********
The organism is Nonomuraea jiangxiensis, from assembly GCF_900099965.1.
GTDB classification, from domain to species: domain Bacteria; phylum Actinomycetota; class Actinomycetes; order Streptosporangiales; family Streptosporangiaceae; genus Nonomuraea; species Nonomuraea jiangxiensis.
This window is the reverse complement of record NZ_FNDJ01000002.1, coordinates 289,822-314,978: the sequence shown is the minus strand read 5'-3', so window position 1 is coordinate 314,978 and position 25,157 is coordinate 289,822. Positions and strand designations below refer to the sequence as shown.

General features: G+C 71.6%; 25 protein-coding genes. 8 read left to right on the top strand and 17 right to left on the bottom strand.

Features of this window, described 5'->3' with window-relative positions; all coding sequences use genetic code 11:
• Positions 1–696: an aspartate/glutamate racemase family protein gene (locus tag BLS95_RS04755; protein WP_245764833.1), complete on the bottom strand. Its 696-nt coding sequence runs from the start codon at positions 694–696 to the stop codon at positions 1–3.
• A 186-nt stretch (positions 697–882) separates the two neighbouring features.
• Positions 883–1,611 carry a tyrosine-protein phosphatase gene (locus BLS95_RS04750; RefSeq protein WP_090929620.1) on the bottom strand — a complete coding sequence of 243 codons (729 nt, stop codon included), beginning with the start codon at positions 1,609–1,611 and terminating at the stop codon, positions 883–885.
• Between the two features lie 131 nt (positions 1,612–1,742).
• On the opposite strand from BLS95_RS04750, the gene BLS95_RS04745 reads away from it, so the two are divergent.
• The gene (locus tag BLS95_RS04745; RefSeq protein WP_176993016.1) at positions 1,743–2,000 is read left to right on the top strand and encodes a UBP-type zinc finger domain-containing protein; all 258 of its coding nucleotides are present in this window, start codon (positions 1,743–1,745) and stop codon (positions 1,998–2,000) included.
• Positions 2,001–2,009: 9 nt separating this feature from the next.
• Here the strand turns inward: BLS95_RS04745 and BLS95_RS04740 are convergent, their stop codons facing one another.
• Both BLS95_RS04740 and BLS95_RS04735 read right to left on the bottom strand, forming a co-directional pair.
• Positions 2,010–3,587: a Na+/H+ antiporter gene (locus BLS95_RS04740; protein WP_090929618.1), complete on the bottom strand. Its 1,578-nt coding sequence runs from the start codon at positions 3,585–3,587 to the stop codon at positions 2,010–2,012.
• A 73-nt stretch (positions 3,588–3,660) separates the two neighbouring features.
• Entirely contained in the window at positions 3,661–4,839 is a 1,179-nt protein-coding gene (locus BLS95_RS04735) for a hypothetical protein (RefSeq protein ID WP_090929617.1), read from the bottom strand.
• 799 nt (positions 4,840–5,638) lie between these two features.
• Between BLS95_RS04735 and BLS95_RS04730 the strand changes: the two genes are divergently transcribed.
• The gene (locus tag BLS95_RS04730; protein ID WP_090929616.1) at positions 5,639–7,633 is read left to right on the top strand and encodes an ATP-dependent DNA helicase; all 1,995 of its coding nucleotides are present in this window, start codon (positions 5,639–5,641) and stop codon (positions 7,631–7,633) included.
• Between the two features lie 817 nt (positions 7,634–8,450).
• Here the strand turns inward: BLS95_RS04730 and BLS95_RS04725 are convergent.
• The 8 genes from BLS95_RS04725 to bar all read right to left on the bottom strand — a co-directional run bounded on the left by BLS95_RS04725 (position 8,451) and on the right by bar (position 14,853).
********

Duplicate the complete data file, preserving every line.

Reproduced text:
The organism is Nonomuraea jiangxiensis, from assembly GCF_900099965.1.
GTDB classification, from domain to species: domain Bacteria; phylum Actinomycetota; class Actinomycetes; order Streptosporangiales; family Streptosporangiaceae; genus Nonomuraea; species Nonomuraea jiangxiensis.
This window is the reverse complement of record NZ_FNDJ01000002.1, coordinates 289,822-314,978: the sequence shown is the minus strand read 5'-3', so window position 1 is coordinate 314,978 and position 25,157 is coordinate 289,822. Positions and strand designations below refer to the sequence as shown.

General features: G+C 71.6%; 25 protein-coding genes. 8 read left to right on the top strand and 17 right to left on the bottom strand.

Features of this window, described 5'->3' with window-relative positions; all coding sequences use genetic code 11:
• Positions 1–696: an aspartate/glutamate racemase family protein gene (locus tag BLS95_RS04755; protein WP_245764833.1), complete on the bottom strand. Its 696-nt coding sequence runs from the start codon at positions 694–696 to the stop codon at positions 1–3.
• A 186-nt stretch (positions 697–882) separates the two neighbouring features.
• Positions 883–1,611 carry a tyrosine-protein phosphatase gene (locus BLS95_RS04750; RefSeq protein WP_090929620.1) on the bottom strand — a complete coding sequence of 243 codons (729 nt, stop codon included), beginning with the start codon at positions 1,609–1,611 and terminating at the stop codon, positions 883–885.
• Between the two features lie 131 nt (positions 1,612–1,742).
• On the opposite strand from BLS95_RS04750, the gene BLS95_RS04745 reads away from it, so the two are divergent.
• The gene (locus tag BLS95_RS04745; RefSeq protein WP_176993016.1) at positions 1,743–2,000 is read left to right on the top strand and encodes a UBP-type zinc finger domain-containing protein; all 258 of its coding nucleotides are present in this window, start codon (positions 1,743–1,745) and stop codon (positions 1,998–2,000) included.
• Positions 2,001–2,009: 9 nt separating this feature from the next.
• Here the strand turns inward: BLS95_RS04745 and BLS95_RS04740 are convergent, their stop codons facing one another.
• Both BLS95_RS04740 and BLS95_RS04735 read right to left on the bottom strand, forming a co-directional pair.
• Positions 2,010–3,587: a Na+/H+ antiporter gene (locus BLS95_RS04740; protein WP_090929618.1), complete on the bottom strand. Its 1,578-nt coding sequence runs from the start codon at positions 3,585–3,587 to the stop codon at positions 2,010–2,012.
• A 73-nt stretch (positions 3,588–3,660) separates the two neighbouring features.
• Entirely contained in the window at positions 3,661–4,839 is a 1,179-nt protein-coding gene (locus BLS95_RS04735) for a hypothetical protein (RefSeq protein ID WP_090929617.1), read from the bottom strand.
• 799 nt (positions 4,840–5,638) lie between these two features.
• Between BLS95_RS04735 and BLS95_RS04730 the strand changes: the two genes are divergently transcribed.
• The gene (locus tag BLS95_RS04730; protein ID WP_090929616.1) at positions 5,639–7,633 is read left to right on the top strand and encodes an ATP-dependent DNA helicase; all 1,995 of its coding nucleotides are present in this window, start codon (positions 5,639–5,641) and stop codon (positions 7,631–7,633) included.
• Between the two features lie 817 nt (positions 7,634–8,450).
• Here the strand turns inward: BLS95_RS04730 and BLS95_RS04725 are convergent.
• The 8 genes from BLS95_RS04725 to bar all read right to left on the bottom strand — a co-directional run bounded on the left by BLS95_RS04725 (position 8,451) and on the right by bar (position 14,853).